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Introduction to No Sustainability Without Justice Author: Stephania Fregosi, Portland Community College

About the Author

As the Portland Community College Sustainability Analyst, Stephania Fregosi maintains the utility database, completes the greenhouse gas inventories, and the STARS report. Stephania conducts policy and program research and provide other program support. This year, other program support included co-creating an ecosocial justice training for student leaders and co-leading our Climate Action Plan Update. The update focuses on integrating equity into climate action planning, rooting climate equity efforts in the understanding that power, place, purpose, people, and process each have a role in ensuring equitable outcomes in our community and across our locations.

“In order to trash the planet, you have to trash people. But if you create a world where you don’t trash people, you can’t trash the planet." ―Van Jones

This inaugural essay supplies some context on the purpose of higher education and the history of who we serve. Higher education has always limited who can participate. At many times in the history of the United States, higher education has had many restrictions that have limited the participation of women and minorities, and thus, our access to participate as full members of society. As sustainability practitioners in higher education, we must acknowledge that we cannot create truly sustainable solutions without an equitable vision for distributing solutions.

Current events have underscored the importance of understanding how historical events have created inequities for our students. The United States is deeply engaged in a national conversation on race, racism, and power. An increase in highly-visible, racially motivated violence, along with recent racially discriminatory immigration policies, has led many to become more involved in anti-racism efforts. However, Americans are not just speaking out about nationalist and white power organizations. Across the country, Americans are awakening to the nuanced ways that racism shows up in our society and the ways that our own implicit biases cause harm to Black, Indigenous, and People of Color. While Black Lives Matter is a movement that can trace its origins back to 2013, a news cycle over the 2020 Memorial Day weekend demonstrated to many Americans how deadly implicit bias can be, as well as the ease of which race can and is used as a weapon against Black, Indigenous, and People of Color. These events: the murder in early 2020 of Ahmaud Arbery, false accusations against Christian Cooper while bird watching, and the police murder of George Floyd, combined with the captive audience created by the pandemic, reignited the Black Lives Matter movement (Noah) and have likely launched a period of social change that the United States hasn’t seen since the 1960s. (Buchanan et al.).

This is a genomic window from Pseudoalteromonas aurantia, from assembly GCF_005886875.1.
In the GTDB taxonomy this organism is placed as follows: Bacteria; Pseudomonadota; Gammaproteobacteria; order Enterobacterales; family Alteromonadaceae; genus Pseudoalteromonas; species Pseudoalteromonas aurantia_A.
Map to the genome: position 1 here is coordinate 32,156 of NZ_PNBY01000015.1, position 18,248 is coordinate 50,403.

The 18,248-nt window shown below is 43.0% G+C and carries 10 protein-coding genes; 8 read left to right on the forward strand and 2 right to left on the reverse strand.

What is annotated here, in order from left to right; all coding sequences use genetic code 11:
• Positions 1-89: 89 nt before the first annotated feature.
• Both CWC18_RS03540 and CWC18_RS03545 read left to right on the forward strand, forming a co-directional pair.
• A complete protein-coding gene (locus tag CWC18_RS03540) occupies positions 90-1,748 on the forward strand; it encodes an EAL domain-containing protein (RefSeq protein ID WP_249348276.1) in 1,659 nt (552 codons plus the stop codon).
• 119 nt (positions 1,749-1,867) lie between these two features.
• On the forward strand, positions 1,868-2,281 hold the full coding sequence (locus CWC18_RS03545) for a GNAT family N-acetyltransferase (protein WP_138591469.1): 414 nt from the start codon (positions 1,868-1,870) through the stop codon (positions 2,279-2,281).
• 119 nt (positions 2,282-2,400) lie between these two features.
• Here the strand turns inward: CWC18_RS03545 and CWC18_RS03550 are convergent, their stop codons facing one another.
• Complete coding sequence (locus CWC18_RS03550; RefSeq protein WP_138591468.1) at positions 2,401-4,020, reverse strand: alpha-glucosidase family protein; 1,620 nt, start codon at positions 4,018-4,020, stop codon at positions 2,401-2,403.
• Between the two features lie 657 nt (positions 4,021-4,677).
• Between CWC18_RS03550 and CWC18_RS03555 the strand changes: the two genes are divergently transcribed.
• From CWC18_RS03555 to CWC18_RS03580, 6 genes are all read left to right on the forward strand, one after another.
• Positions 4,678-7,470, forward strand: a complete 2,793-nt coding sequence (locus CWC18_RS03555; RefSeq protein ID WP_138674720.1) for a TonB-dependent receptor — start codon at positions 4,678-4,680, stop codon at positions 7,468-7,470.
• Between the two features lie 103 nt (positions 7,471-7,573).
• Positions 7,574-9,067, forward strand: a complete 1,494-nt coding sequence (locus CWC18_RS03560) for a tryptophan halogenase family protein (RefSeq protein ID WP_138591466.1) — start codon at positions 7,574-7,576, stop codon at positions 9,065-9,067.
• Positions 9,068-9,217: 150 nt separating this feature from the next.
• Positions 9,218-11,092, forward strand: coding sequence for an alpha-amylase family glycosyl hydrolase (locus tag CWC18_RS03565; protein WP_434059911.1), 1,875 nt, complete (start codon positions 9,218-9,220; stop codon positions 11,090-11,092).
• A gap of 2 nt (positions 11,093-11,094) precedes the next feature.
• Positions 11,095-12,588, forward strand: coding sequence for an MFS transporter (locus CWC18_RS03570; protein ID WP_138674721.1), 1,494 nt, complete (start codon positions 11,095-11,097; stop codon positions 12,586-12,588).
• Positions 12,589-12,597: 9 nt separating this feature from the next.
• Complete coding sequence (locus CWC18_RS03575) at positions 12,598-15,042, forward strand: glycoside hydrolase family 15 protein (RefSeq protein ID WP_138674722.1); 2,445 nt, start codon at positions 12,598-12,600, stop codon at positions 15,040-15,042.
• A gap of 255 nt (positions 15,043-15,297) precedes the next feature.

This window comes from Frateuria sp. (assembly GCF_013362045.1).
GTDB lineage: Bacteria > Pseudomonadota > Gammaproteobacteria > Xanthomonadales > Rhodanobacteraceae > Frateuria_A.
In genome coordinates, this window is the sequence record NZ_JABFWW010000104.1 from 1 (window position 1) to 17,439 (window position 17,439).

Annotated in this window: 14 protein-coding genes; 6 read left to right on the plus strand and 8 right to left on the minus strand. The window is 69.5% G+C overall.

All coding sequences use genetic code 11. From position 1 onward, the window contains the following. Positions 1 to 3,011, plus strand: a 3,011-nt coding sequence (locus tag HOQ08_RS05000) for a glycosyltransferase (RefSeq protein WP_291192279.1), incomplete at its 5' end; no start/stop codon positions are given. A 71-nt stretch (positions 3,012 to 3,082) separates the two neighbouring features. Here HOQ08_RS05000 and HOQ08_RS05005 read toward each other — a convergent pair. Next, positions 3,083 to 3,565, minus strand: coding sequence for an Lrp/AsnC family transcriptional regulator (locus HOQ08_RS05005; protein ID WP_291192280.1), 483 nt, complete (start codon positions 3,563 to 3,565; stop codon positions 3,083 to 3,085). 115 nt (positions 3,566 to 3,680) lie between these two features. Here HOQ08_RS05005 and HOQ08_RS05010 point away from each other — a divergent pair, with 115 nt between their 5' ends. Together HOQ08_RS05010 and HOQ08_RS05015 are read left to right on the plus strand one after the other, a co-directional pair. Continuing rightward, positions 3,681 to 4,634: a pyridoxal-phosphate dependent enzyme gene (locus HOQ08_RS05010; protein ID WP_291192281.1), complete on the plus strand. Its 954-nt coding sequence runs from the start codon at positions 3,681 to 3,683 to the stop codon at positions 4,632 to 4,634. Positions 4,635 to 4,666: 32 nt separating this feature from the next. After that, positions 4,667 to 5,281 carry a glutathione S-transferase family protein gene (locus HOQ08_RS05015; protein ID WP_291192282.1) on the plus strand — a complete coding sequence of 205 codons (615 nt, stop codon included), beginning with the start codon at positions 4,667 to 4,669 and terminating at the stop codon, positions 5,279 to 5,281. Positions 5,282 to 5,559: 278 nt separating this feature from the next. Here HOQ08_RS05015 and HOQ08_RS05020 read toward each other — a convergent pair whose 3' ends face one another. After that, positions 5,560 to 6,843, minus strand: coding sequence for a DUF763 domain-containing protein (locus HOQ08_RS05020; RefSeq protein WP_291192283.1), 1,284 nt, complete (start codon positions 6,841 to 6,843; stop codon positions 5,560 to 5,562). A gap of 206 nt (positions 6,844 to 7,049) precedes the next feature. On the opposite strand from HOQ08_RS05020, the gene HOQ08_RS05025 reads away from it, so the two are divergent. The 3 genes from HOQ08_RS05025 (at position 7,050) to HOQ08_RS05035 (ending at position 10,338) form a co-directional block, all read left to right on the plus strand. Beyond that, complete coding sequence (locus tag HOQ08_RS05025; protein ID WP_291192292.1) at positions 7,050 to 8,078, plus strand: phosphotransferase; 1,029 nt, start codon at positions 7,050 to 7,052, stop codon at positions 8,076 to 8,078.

I should be clear too, that the impact of this violence is not limited to black men. Black women are among the many victims of police violence. 2020 also has shown an increase in the murder of transgendered individuals (National Center for Transgender Equality). Violent race-based attacks on Asian Americans have also grown since the early days of the pandemic (Human Rights Watch).

“While everyone is facing the battle against coronavirus, Black people in America are still facing racism and the coronavirus.” -Trevor Noah

As if to further this conversation on race, the COVID-19 pandemic continues to demonstrate how systemic inequities disproportionately affect Black, Indigenous, and People of Color. The COVID-19 pandemic, like climate change, is far deadlier for those with underlying conditions, many of which occur at a higher rate in Black Americans than for white Americans (Villarosa, L. & Harris, 2020). An article in the New York Times credits Mustafa Ali, vice president of environmental justice, climate and community revitalization for the National Wildlife Federation, with making the connection between the consequences of underlying conditions caused by environmental racism and an “increase[d] vulnerability to the coronavirus” (Friedman). We know too, that the earliest impacts of climate change are also being felt at a disproportionate rate for Indigenous peoples and communities of color (Rysvay and Floyd).

What’s more disturbing is the possibility that the US Federal Government’s reaction to the coronavirus has further exacerbated the disproportionate impacts on Black, Indigenous and People of Color (Serwer). Serwer points out that US President Donald Trump’s actions to reopen the United States failed to protect the most vulnerable: Black and brown Americans, and essential workers.

“...America’s leaders have treated those workers as largely expendable, praising their valor while disregarding their safety.” -Adam Serwer

In fact, rather than isolated incidents, the recent uptick in racial and sex and gender-based violence is part of a resurgence of fascist rhetoric aimed at creating a climate of hyper-competition meant to divide people along lines of race and class. The alt-right has carefully constructed a false narrative, in which anti-racism is a threat to white Americans. This narrative includes the use of demographic trends to show that there will soon no longer be a “white majority” as racist rhetoric inflames fears that this shift in racial demographics poses a threat to white people (Montanro). In addition, it intentionally mischaracterizes efforts to improve access and affordability to higher education as entitlements. Most recently, President Trump’s executive order, “Executive Order on Combating Race and Sex Stereotyping,” sets out guidelines for the content of diversity, equity and inclusion training (Exec. Order No. 13950.), limiting the content to one that espouses a narrative of a color-blind United States. The examples that are given of problematic DEI trainings and materials in federal institutions imply that anti-racism teachings around white supremacy are racist in nature. However, one of the tenets of anti-racism is that it is not possible for hard work to be the only factor in success when we don’t all have the same access to opportunity (Colson and Turner).